Yes, but why not just have the GM script do that, rather than creating a security hack that does not seem to be needed? I'm not questioning that this code works. It just appears to be a very convoluted way for a legitimate developer to do XSS. While being a nice recipe for black hats to compromise unsuspecting users. – Brock Adams Mar 23 '12 at 21:18
@BrockAdams I had several pages which were broken when I upgraded from FF 3.6. To enable cross-site XHR on the file: protocol, I had two choices: 1) Create specific methods for every page, or 2) Create a single, general-purpose, portable script, which enables cross-site XHR on the fly. The matching rules are defined in a RegExp instead of @include, because GreaseMonkey does not automatically update the inclusion rules when the source code is edited. – Rob W Mar 23 '12 at 21:24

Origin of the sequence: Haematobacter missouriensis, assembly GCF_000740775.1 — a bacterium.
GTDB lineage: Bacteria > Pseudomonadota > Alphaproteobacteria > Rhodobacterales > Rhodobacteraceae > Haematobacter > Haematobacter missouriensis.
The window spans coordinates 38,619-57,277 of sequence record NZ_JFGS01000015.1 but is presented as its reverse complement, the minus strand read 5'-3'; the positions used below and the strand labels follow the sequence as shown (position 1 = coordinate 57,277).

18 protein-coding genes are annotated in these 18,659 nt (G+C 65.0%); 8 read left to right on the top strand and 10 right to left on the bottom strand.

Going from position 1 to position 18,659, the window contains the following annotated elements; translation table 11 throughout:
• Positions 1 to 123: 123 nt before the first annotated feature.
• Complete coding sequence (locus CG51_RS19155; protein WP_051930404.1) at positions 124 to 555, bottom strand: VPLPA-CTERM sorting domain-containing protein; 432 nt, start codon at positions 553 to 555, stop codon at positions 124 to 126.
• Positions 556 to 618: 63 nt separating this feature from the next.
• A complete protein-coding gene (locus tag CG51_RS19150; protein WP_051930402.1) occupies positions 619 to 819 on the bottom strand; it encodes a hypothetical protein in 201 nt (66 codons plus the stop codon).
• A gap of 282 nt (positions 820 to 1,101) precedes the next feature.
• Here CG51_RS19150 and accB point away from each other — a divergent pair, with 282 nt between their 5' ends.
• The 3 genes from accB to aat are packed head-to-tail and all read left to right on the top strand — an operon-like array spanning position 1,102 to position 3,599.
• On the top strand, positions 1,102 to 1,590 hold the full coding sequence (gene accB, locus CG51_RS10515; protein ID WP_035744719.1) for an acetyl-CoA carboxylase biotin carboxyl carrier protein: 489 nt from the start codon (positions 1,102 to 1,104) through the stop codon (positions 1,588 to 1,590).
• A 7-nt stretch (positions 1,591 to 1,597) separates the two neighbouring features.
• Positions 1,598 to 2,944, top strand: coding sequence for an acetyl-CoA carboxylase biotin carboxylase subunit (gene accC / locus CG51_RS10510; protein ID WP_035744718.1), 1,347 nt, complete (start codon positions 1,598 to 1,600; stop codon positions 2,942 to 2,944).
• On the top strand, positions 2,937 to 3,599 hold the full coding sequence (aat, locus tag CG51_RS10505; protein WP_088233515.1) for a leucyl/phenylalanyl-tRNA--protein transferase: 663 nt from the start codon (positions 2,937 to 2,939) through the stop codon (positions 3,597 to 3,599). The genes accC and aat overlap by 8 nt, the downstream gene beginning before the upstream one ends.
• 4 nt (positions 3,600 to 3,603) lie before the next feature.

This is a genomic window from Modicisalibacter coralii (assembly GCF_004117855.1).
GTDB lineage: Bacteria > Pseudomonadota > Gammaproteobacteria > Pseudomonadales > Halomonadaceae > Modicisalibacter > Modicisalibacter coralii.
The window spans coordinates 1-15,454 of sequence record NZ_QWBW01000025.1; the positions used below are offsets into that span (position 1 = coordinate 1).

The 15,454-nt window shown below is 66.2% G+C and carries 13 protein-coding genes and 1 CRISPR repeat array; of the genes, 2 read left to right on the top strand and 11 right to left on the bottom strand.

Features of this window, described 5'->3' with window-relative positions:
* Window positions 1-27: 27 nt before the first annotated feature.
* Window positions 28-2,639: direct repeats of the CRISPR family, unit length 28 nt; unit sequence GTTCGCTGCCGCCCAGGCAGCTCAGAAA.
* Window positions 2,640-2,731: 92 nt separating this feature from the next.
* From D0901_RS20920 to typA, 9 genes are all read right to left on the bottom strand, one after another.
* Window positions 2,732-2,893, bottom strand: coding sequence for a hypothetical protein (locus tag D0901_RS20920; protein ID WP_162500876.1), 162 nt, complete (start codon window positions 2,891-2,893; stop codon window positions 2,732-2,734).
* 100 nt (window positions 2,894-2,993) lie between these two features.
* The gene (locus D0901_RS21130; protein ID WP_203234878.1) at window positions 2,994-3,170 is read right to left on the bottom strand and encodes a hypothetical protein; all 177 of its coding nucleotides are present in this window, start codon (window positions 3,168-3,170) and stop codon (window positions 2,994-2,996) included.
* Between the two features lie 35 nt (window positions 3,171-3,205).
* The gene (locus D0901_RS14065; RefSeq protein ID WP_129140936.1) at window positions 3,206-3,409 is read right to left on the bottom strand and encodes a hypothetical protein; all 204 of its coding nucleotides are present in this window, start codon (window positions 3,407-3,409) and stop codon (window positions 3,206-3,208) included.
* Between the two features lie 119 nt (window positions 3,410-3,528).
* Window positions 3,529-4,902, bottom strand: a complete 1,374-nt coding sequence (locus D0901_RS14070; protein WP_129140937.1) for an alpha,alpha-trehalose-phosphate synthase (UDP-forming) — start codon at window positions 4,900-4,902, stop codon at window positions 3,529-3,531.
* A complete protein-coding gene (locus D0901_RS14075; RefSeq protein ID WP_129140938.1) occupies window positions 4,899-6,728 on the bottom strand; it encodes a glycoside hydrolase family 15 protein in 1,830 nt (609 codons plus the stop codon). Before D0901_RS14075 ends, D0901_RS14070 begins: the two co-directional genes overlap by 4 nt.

You don't. This is not possible a good idea, and attempts to circumvent this protection are dangerous hacks that Greasemonkey developers strive to close and/or protect GM users from.

If this is a legitimate script application, your GM script would monitor the event and use GM_xmlhttpRequest as desired. The target page accesses nothing.

share|improve this answer